Wise Woman Travel

Exploring the world from a female perspective

1816 had been a year of great suffering for many Austrians. In the wake of the Napoleonic wars and a major crop failure that brought famine and epidemics in its wake, comfort and joy for most people seemed a long way off.

As a writer and musician, 24-year-old Joseph Mohr responded to these hardships with a poem – Stille Nacht. Perhaps its lines gave him a little personal comfort that the world might once again know peace. But he never shared it with anyone until Christmas Eve 1818, in a small church in Oberndorf, Austria.

He was an assistant priest at the church; his friend and school teacher Franz Gruber was the organist. There are many stories around how the poem came to be a song, and why its original performance was accompanied by a guitar rather than the organ. Some say a mouse had chewed the organ’s valves, others that the organ had flood damage, others that Mohr simply loved the sound of Gruber’s guitar.

No matter. When the Christmas Eve mass had finished, the two men sang Stille Nacht for the congregation, after which the song and its writers slipped into oblivion. It wasn’t until various performing families of Austrian singers brought the song to other parts of Europe and North America that Mohr and Gruber got the recognition they deserved. Now, the carol is sung around the world in more than 300 languages. Just this week, my Facebook feed featured its words in Cree, Inuktitut, and Gwi’chin, three of Canada’s Indigenous languages.

Austria is understandably proud of its native song, and this month is celebrating its 200th anniversary in towns around the country. Salzburg has a Silent Night museum exhibition. Tonight, 6000 people are expected to visit the little chapel in Oberndorf to sing in their native languages. A few days ago, I was lucky enough to be part of Innsbruck’s celebration, in which the mayor, himself a singer and choir director, conducted 621 of us halfway up a mountain as the snow fell thick and fast .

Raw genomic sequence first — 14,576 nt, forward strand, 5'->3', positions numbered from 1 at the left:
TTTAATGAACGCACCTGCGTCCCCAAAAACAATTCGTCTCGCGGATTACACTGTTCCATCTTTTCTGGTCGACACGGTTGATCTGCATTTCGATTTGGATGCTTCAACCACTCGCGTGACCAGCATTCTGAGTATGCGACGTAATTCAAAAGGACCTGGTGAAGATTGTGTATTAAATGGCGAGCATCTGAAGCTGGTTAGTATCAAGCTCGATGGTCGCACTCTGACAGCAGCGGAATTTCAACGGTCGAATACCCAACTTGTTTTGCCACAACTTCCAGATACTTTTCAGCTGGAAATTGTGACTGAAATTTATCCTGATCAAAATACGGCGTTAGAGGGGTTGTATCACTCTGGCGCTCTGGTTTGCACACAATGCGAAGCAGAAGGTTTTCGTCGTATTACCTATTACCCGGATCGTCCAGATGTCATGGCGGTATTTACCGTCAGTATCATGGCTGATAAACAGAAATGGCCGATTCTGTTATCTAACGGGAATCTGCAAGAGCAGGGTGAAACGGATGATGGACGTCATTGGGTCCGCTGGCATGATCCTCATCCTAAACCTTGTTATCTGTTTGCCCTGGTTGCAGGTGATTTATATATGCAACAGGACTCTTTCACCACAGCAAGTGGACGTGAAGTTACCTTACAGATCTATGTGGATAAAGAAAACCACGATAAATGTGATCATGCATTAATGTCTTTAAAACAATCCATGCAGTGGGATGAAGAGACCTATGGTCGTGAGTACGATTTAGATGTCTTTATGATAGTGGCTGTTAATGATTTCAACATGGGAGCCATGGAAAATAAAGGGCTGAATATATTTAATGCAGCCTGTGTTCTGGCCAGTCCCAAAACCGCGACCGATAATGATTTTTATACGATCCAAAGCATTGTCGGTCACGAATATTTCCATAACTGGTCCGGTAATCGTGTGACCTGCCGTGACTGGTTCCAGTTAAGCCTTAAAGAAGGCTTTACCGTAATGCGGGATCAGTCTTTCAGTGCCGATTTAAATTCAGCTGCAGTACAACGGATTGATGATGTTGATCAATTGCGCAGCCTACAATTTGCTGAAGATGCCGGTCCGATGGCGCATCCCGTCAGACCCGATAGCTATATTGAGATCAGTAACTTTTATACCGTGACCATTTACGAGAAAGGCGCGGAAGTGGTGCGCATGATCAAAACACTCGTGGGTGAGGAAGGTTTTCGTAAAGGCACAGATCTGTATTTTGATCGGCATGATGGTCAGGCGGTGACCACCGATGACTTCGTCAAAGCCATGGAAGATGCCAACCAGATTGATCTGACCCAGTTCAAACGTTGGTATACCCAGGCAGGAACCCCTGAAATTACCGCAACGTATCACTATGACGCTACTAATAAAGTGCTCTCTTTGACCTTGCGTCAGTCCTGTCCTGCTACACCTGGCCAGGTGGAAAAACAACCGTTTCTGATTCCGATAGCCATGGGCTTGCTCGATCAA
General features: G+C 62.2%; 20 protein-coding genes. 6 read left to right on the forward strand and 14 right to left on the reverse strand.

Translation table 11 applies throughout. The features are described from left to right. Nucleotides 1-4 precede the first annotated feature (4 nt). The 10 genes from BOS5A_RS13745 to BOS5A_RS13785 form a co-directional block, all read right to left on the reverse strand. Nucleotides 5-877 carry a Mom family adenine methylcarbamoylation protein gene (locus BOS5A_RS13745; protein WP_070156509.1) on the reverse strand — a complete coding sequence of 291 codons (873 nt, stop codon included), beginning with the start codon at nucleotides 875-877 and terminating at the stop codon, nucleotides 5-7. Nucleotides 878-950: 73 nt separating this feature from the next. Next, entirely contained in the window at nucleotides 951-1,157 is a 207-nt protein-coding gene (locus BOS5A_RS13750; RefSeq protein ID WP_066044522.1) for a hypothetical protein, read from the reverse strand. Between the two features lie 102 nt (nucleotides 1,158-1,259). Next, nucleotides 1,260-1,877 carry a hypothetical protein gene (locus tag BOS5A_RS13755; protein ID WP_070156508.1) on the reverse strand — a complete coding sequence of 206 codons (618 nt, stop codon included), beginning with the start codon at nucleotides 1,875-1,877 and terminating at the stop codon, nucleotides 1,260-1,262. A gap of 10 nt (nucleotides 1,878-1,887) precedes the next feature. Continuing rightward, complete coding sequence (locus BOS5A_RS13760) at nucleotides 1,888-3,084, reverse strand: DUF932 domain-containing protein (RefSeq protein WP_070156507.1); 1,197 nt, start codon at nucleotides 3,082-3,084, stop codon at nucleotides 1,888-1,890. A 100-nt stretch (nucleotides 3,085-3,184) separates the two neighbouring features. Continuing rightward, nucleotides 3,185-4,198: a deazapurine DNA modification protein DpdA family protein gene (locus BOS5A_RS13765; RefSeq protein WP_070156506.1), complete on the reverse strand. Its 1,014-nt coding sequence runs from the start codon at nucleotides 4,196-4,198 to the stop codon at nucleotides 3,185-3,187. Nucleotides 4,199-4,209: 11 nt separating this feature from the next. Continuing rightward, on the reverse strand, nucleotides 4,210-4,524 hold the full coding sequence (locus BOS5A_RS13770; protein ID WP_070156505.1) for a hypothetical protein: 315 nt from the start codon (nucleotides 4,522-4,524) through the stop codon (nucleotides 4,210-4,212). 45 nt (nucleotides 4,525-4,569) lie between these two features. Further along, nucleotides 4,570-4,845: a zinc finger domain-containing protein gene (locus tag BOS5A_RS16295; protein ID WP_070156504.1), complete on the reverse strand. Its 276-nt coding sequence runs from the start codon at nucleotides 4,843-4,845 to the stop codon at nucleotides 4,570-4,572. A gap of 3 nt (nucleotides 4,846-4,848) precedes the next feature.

Stille Nacht singers from Canada, Austria, and the UK

No matter where you are in the world as you read this, I wish you a holiday season of calm and brightness and a year ahead filled with heavenly peace.

9 thoughts on “In heavenly peace

  1. Deb says:

    And to you and Lorne as well!

    Much love,


    1. Pamela Young says:

      Looking forward to our call on Christmas Day.


  2. Amy says:

    Ok – now I’m all misty. So many Christmas images and memories stirred by this post. Thanks for your gift of sharing through writing.


    1. Pamela Young says:

      You are most welcome.Silent Night has the same effect on me.


    1. Pamela Young says:

      You’re welcome! Merry Christmas to you and yours.


  3. Debbie says:

    Merry Christmas to you both. Thank you so much for the gift of your stories and adventures Pam.


    1. Pamela Young says:

      Thanks, Debbie. You are so welcome. Merry Christmas to you and your family.


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